• Tassos My Colleague Mike B bought one of these (the 300 SEL, same champagne color) new around June 1990. I thought he paid $50k originally but recently he told me it was $62k. At that time my Accord 1990 Coupe LX cost new, all included, $15k. So today the same car means $150k for the S class and $35k-40k for the Accord. So those %0 or 62k , these were NOT worthless, Idiot Joe Biden devalued dollars, so he paid AN ARM AND A LEG. And he babied the car, he really loved it, despite its very weak I6 engine with a mere 177 HP and 188 LBFT, and kept it forever. By the time he asked me to drive it (to take him to the dealer because his worthless POS Buick Rainier "SUV" needed expensive repairs (yes, it was a cheap Buick but he had to shell out thousands), the car needed a lot of suspension work, it drove like an awful clunker. He ended up donating it after 30 years or so. THIS POS is no different, and much older. Its CHEAPSKATE owner should ALSO donate it to charity instead of trying to make a few measly bucks off its CARCASS. Pathetic!
  • RHD The re-paint looks like it was done with a four-inch paintbrush. As far as VWs go, it's a rebadged Seat... which is still kind of a VW, made in Mexico from a Complete Knock-Down kit. 28 years in Mexico being driven like a flogged mule while wearing that ridiculous rear spoiler is a tough life, but it has actually survived... It's unique (to us), weird, funky (very funky), and certainly not worth over five grand plus the headaches of trying to get it across the border and registered at the local DMV.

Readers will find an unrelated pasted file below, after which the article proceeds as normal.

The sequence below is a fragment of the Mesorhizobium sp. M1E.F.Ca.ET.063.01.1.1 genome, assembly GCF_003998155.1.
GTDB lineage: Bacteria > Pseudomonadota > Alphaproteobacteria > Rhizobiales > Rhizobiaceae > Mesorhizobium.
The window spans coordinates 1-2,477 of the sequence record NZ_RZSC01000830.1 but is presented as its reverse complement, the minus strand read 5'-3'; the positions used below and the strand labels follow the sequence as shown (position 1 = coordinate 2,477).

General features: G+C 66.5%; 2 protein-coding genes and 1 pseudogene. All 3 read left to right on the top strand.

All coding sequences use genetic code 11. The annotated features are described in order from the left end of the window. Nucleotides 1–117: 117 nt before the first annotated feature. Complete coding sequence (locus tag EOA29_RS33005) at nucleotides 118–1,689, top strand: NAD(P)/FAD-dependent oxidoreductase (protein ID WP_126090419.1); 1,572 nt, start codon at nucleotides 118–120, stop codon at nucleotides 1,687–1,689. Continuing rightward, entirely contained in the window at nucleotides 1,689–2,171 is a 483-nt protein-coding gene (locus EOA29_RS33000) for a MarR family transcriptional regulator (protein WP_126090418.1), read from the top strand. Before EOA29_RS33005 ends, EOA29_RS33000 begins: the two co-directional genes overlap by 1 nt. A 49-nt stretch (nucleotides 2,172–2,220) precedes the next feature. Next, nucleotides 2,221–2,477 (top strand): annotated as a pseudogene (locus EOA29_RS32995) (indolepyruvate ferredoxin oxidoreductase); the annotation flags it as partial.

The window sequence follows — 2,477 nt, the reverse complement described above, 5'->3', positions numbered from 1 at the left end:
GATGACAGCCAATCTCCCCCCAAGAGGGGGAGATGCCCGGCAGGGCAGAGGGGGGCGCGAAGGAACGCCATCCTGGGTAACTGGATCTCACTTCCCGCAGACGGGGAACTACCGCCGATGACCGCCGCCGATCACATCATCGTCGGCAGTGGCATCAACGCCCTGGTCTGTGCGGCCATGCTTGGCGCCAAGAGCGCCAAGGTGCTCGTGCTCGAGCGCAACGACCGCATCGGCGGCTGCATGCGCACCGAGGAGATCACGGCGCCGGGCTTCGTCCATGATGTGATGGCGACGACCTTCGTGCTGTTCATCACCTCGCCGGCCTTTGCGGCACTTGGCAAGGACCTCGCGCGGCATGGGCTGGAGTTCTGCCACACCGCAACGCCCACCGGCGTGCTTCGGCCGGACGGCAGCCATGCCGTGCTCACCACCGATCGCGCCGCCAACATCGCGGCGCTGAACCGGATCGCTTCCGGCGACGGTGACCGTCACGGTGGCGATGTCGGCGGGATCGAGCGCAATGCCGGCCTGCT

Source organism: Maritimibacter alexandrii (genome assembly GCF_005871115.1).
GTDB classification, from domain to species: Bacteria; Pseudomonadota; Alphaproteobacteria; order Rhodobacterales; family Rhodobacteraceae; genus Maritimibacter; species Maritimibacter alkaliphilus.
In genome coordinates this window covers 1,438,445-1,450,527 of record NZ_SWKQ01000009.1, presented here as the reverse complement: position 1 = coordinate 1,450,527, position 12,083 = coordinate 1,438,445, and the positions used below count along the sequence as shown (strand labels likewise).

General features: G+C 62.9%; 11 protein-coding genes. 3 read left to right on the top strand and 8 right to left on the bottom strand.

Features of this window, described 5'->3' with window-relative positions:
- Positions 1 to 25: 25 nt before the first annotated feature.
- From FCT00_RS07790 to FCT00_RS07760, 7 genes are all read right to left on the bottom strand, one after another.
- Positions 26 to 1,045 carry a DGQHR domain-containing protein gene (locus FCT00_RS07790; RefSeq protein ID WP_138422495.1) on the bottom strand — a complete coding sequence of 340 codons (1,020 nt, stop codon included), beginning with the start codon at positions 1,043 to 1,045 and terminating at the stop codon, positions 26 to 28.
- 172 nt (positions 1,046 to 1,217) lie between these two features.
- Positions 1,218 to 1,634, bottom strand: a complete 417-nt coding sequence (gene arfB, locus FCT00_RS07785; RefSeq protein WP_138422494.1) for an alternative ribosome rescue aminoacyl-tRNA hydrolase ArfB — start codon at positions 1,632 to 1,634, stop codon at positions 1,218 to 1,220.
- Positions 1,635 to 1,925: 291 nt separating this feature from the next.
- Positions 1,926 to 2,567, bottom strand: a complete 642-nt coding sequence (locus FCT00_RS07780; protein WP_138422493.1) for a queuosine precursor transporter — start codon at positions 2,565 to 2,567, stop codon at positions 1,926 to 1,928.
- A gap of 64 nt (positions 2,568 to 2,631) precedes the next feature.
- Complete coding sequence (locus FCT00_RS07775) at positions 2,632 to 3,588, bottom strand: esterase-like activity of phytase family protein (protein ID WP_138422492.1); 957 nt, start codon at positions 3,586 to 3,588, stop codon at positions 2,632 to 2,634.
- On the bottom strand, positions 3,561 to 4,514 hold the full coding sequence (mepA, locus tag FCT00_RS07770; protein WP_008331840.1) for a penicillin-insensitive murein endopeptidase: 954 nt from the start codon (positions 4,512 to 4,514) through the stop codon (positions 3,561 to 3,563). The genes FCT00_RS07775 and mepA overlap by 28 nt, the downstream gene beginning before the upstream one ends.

• Kat Laneaux I get the point that Musk is making. I wouldn't want everyone to know my secrets. If they did, they could or would shout it out to the world. But then, if Musk certified certain folks and had them sign Confidentiality agreements, which would allow them to work on cars that Musk had made, that could allow others to work on his cars and not confine vehicle owners to be charged an arm and a leg for the service. It's a catch 22. People are greedy little buggers. If they can find a way to make money, they will even if it wrong. People...sad.
  • 285exp I have been assured that EVs don’t require maintenance, so this seems pointless.